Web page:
Customer loyalty is necessary for growth, but it’s not always easy to earn.
Even a 5% increase in customer retention rates can increase profitability by 75%.
Yet studies show that the majority of consumers believe that brands must first demonstrate they truly care about their customers before those rates can rise significantly.
When brands are willing to go the extra mile for customers, those customers respond.
But what does it mean to “go the extra mile,” exactly?
Here are a few ways that brands can demonstrate that they care for customers and improve their retention rates in the process.
The Problem With Customer Retention for Ecommerce
According to Filiberto Amati, author and founder of Amati & Associates, understanding customers takes a threefold strategy:
- Customers must be treated like real people and not just numbers. In his words, you have to make “an effort to relate to your [customers] on a personal level.”
- Customers must feel appreciated for their business. This could be as simple as a thank you note or a small gift, but it should be something.
- Brands should welcome feedback from all customers. This final piece, Filiberto says, should be proactive. “Don’t wait for negative feedback to come to you.”
In order for eCommerce brands to embrace this strategy, they must seek to understand what drives purchasing decisions.
This means determining not only why people buy, but why they leave, as well as how to build trust over time.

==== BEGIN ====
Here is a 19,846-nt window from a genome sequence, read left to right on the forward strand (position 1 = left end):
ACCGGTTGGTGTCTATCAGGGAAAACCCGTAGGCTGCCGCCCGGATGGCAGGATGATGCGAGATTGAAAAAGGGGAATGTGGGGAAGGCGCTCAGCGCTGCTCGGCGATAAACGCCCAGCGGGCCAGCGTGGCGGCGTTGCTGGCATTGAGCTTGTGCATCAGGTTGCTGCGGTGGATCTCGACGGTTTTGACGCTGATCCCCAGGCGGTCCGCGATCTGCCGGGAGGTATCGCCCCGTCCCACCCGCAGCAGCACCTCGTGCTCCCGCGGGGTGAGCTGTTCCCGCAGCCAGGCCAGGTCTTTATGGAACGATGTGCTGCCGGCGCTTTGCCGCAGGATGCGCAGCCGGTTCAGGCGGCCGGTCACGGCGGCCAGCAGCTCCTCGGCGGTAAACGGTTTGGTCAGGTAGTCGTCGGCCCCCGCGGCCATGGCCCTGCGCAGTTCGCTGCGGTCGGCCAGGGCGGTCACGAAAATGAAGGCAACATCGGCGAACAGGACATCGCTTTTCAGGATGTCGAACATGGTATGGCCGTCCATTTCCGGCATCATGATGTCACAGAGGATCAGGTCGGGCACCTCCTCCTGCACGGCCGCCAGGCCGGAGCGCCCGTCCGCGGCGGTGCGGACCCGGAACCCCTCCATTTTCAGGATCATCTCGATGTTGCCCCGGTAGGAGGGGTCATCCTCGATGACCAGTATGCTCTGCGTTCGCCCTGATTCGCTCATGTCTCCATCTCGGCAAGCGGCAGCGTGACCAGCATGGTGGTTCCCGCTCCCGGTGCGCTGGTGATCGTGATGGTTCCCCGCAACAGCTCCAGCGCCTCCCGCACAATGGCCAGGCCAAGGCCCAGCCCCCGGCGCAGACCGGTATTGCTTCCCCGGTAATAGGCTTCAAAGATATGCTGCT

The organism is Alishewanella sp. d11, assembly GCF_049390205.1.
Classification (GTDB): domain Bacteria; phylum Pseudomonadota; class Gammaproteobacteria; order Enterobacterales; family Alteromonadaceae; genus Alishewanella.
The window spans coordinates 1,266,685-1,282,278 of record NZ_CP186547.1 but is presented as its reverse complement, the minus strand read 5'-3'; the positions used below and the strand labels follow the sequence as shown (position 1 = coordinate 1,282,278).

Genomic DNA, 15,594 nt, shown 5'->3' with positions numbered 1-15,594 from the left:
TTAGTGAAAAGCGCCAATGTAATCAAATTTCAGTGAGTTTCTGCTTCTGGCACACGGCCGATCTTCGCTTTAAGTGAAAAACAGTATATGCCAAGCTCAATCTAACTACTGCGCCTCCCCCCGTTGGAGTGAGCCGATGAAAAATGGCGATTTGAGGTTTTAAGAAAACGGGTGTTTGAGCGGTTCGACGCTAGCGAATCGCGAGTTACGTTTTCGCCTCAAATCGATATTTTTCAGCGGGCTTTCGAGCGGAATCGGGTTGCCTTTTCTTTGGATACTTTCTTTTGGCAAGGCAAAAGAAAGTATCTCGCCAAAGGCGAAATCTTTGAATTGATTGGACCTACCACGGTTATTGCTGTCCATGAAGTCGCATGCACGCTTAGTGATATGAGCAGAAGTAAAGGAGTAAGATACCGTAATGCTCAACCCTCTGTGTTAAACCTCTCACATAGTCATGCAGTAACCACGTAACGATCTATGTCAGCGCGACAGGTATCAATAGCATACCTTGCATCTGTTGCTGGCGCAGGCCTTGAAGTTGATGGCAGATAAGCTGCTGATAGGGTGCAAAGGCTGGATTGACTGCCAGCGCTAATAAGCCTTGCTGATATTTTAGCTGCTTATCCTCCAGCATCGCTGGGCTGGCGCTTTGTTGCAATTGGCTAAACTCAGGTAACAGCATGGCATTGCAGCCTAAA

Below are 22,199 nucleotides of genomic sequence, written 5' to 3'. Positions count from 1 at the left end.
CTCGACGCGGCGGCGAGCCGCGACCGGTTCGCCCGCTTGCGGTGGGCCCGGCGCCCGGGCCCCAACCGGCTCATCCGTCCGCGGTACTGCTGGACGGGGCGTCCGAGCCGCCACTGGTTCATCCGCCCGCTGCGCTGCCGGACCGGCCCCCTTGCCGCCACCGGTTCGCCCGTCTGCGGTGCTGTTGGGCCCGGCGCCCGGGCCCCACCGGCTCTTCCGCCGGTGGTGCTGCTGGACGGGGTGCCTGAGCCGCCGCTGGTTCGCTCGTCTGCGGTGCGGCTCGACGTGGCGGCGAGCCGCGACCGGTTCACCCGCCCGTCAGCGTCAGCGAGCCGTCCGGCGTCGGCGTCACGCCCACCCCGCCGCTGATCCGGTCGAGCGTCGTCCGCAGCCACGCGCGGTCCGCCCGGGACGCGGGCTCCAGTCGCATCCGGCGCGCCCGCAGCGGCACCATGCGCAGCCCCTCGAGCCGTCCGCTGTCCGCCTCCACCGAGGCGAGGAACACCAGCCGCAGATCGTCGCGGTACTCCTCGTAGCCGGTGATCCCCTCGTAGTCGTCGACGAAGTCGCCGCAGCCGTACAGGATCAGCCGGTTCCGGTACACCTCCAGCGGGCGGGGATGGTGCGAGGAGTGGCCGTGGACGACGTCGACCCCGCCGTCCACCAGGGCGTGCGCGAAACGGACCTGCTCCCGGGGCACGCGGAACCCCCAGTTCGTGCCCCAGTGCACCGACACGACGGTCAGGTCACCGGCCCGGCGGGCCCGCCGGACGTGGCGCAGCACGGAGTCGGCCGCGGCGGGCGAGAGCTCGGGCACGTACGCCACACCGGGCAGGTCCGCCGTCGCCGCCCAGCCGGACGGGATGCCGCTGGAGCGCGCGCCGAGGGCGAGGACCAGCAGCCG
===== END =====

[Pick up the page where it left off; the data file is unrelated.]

Finally, brands must know how to get feedback on a regular basis so that their marketing and engagement efforts shift along with their customers’ needs.
Here are some practical ways to do that.
1. Figure Out Why Customers are Leaving
When it comes to loyalty and trust, customers want to know that they mean more to your company than a dollar figure.
In one customer loyalty study, 68% of respondents indicated they had stopped shopping with a retail brand because of poor or indifferent attitudes from the company. Another study found that a negative attitude was considered the biggest reason for leaving.
Other reasons for leaving could include things like dissatisfaction with a product or service, or simply that they found better competitive pricing from other brands.
But at the end of the day, a bad attitude will hurt your bottom line more than anything else.
So how can you ensure that customers have a positive experience with your brand at every step of the journey?
A few places to start include:
- Using personalization for marketing and transactional emails, customer service contact and other online interactions
- Sending follow-up emails after purchases to ensure everything went as the customer expected and that they are satisfied with their purchase
- Offering a discount or small reward for repeated purchases
Consider including personalized welcome emails and post-purchase follow-ups to your automated email campaigns as a step toward recognition, and address any customer concerns as soon as possible.
2. Show Your Appreciation to Build Trust
As Filiberto pointed out, a simple thank you is often enough for customers to feel appreciated, and that’s certainly a good place to start.
But research shows that customers also want something of monetary value, too.
In one study from Technology Advice on why customers participate in loyalty programs, the top response from those surveyed was “saving money.”
Customers who received discounts or other promotional offers were more likely to feel appreciated than those who received a thank you email or written appreciation.
This is where having a solid customer loyalty program can help retailers improve retention rates.
Some ideas for customer loyalty rewards include things like:
- Annual discounts for members
- Incremental discounts for customers based on length of membership